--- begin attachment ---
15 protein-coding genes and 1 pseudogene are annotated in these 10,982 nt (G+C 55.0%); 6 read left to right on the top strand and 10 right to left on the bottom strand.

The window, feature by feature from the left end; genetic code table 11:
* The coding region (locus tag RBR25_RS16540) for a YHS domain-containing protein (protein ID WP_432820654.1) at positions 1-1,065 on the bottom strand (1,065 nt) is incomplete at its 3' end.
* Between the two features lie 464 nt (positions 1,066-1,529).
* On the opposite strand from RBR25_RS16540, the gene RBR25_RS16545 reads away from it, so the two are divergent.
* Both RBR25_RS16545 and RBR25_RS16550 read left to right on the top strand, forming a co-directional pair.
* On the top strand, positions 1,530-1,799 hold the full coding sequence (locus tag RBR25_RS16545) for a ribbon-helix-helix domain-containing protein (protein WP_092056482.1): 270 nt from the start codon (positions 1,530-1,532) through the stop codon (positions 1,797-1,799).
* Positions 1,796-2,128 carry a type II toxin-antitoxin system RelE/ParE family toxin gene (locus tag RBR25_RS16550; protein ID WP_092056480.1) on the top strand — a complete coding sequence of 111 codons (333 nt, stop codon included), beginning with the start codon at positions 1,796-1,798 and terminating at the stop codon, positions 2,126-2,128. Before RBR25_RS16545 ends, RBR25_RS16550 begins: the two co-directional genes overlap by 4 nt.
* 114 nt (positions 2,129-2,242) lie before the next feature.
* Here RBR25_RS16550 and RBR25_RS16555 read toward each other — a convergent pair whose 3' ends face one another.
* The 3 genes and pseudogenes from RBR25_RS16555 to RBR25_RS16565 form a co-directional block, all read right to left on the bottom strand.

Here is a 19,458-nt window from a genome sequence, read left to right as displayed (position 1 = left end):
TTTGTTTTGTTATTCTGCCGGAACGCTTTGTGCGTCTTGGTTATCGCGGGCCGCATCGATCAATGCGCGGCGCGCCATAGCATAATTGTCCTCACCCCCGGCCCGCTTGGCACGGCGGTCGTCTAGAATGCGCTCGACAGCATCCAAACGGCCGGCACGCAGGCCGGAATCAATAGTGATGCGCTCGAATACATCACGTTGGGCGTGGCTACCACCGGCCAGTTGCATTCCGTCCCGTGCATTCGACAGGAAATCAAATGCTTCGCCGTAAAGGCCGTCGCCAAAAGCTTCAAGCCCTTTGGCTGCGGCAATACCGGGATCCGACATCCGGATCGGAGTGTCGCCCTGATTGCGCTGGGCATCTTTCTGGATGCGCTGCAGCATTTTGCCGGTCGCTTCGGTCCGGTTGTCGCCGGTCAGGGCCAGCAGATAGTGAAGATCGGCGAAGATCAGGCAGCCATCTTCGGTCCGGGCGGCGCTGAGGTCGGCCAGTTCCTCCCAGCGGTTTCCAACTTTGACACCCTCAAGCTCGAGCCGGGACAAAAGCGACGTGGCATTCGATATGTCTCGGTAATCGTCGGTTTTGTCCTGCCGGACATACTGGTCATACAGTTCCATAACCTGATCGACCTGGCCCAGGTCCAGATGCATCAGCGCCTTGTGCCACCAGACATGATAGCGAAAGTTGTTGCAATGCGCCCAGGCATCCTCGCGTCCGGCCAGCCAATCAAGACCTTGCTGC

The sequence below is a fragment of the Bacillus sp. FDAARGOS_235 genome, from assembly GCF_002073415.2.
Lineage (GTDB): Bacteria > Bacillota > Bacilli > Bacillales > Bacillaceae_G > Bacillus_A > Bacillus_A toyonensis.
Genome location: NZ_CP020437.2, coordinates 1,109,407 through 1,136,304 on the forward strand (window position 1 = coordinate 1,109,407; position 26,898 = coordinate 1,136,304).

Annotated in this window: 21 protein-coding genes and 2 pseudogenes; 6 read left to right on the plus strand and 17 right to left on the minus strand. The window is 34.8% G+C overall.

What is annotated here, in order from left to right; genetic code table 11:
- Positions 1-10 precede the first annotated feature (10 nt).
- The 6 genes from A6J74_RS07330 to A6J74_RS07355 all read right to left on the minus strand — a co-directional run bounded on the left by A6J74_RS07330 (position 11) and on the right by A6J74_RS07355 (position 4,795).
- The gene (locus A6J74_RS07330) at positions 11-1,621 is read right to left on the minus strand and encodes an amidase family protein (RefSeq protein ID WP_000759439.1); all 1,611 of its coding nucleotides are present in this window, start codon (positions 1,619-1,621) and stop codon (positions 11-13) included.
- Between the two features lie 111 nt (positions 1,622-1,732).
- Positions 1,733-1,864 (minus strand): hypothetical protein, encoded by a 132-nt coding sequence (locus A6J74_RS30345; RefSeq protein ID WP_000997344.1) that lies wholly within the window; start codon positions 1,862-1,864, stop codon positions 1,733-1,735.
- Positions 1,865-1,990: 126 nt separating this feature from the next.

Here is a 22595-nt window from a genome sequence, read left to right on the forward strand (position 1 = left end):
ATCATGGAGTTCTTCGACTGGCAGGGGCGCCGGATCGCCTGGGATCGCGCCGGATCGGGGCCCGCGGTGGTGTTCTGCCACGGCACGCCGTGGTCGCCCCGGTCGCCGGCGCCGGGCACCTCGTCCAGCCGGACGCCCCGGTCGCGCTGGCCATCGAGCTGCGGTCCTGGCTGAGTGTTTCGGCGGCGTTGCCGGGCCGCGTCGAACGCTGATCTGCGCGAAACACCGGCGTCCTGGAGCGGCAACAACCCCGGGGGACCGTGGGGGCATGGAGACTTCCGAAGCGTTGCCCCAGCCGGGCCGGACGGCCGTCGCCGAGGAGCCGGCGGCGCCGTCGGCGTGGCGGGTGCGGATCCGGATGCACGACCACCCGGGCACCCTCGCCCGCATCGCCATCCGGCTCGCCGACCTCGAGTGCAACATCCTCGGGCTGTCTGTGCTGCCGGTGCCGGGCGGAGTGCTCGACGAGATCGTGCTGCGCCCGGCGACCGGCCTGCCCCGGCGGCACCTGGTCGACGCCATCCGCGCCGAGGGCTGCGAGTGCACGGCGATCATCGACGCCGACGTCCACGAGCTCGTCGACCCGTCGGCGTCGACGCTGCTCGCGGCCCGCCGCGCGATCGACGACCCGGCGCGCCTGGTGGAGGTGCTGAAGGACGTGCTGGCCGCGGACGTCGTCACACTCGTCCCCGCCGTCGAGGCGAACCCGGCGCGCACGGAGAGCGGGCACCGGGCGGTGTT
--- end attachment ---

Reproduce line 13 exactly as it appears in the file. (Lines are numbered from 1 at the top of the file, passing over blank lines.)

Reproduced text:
TTTGTTTTGTTATTCTGCCGGAACGCTTTGTGCGTCTTGGTTATCGCGGGCCGCATCGATCAATGCGCGGCGCGCCATAGCATAATTGTCCTCACCCCCGGCCCGCTTGGCACGGCGGTCGTCTAGAATGCGCTCGACAGCATCCAAACGGCCGGCACGCAGGCCGGAATCAATAGTGATGCGCTCGAATACATCACGTTGGGCGTGGCTACCACCGGCCAGTTGCATTCCGTCCCGTGCATTCGACAGGAAATCAAATGCTTCGCCGTAAAGGCCGTCGCCAAAAGCTTCAAGCCCTTTGGCTGCGGCAATACCGGGATCCGACATCCGGATCGGAGTGTCGCCCTGATTGCGCTGGGCATCTTTCTGGATGCGCTGCAGCATTTTGCCGGTCGCTTCGGTCCGGTTGTCGCCGGTCAGGGCCAGCAGATAGTGAAGATCGGCGAAGATCAGGCAGCCATCTTCGGTCCGGGCGGCGCTGAGGTCGGCCAGTTCCTCCCAGCGGTTTCCAACTTTGACACCCTCAAGCTCGAGCCGGGACAAAAGCGACGTGGCATTCGATATGTCTCGGTAATCGTCGGTTTTGTCCTGCCGGACATACTGGTCATACAGTTCCATAACCTGATCGACCTGGCCCAGGTCCAGATGCATCAGCGCCTTGTGCCACCAGACATGATAGCGAAAGTTGTTGCAATGCGCCCAGGCATCCTCGCGTCCGGCCAGCCAATCAAGACCTTGCTGC